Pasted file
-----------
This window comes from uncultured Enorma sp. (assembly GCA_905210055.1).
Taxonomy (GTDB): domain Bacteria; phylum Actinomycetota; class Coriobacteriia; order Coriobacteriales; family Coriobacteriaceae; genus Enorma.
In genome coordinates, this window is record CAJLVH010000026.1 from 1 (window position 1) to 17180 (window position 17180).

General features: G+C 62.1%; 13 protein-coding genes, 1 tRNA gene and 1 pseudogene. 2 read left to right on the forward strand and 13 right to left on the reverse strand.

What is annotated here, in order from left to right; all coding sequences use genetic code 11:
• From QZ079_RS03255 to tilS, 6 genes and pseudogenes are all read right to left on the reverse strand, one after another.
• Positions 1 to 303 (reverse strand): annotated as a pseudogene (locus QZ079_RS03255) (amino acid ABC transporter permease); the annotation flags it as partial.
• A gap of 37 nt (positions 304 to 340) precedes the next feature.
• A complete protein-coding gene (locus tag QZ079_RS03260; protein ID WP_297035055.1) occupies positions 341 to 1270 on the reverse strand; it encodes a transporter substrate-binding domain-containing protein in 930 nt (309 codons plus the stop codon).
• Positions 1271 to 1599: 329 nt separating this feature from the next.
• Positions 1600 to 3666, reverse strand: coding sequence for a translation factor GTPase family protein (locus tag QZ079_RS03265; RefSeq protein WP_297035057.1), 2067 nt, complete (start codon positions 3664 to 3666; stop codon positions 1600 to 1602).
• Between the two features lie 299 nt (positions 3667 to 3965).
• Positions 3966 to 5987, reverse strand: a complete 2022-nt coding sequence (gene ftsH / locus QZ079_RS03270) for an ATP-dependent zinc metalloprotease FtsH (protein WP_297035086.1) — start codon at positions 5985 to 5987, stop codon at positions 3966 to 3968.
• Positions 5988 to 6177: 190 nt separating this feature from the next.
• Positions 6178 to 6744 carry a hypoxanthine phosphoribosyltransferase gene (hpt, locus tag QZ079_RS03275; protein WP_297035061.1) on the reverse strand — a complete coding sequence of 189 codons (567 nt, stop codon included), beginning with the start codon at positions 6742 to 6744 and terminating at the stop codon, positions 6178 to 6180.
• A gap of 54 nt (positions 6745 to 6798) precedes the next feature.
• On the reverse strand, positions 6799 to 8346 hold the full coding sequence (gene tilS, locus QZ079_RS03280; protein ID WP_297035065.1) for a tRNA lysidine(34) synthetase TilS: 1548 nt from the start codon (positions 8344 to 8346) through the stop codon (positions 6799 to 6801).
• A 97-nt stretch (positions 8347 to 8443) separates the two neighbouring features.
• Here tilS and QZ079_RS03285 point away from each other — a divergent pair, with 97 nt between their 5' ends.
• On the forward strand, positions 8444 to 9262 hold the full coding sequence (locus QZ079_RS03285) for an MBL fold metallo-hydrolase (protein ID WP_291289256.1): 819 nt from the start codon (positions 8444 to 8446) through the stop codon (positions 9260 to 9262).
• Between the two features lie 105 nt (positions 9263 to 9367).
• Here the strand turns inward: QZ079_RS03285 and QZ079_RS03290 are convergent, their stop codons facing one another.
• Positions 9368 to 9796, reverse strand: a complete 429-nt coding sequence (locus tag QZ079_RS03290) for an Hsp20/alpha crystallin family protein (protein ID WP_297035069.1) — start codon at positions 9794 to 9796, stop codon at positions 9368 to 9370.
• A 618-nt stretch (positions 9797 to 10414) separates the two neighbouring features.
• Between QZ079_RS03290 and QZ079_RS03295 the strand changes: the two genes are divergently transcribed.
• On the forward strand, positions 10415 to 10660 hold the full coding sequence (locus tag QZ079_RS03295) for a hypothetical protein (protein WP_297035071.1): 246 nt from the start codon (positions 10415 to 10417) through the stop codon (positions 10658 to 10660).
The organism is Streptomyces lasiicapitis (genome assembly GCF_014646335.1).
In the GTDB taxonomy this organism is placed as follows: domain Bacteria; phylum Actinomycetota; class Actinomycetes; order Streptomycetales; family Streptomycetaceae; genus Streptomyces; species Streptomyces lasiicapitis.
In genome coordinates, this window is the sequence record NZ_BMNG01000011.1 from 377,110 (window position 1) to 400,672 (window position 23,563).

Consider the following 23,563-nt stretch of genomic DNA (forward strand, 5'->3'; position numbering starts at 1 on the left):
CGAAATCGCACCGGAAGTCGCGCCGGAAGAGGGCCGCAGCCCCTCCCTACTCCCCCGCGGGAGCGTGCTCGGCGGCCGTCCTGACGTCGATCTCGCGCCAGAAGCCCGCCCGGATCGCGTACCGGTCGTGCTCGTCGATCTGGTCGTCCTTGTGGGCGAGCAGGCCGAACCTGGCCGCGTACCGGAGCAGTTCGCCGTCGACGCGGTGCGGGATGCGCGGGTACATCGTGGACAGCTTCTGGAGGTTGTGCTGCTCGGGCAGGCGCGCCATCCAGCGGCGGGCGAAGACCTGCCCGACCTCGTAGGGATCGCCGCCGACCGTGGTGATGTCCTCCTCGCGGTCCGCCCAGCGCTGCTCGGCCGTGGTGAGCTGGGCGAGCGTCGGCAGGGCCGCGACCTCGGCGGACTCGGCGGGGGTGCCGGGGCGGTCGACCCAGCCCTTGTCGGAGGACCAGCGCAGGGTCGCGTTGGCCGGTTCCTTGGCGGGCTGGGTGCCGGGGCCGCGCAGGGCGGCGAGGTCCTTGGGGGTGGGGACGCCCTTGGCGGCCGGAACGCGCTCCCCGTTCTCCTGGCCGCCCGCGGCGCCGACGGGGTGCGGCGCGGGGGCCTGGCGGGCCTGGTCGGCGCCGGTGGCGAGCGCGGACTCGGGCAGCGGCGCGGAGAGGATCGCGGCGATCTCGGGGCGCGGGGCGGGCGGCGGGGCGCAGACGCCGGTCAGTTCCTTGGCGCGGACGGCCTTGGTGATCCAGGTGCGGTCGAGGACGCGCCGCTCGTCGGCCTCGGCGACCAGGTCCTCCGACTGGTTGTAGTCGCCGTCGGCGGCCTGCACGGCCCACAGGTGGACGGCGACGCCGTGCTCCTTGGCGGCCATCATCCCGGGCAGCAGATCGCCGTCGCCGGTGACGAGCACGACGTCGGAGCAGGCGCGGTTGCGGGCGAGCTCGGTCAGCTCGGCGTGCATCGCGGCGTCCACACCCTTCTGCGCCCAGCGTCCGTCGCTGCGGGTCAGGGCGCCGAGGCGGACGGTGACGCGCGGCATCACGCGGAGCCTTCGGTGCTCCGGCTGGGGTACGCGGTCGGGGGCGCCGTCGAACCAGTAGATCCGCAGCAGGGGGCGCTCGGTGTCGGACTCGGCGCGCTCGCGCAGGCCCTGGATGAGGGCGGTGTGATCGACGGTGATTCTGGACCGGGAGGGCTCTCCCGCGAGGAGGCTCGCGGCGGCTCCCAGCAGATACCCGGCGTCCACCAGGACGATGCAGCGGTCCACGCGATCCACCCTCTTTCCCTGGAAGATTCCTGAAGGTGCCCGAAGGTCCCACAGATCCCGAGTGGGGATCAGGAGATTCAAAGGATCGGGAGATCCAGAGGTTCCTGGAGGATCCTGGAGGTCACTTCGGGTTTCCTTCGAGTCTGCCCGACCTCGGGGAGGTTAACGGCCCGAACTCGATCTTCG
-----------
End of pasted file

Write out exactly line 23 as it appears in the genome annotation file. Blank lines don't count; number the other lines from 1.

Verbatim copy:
• Positions 9368 to 9796, reverse strand: a complete 429-nt coding sequence (locus tag QZ079_RS03290) for an Hsp20/alpha crystallin family protein (protein ID WP_297035069.1) — start codon at positions 9794 to 9796, stop codon at positions 9368 to 9370.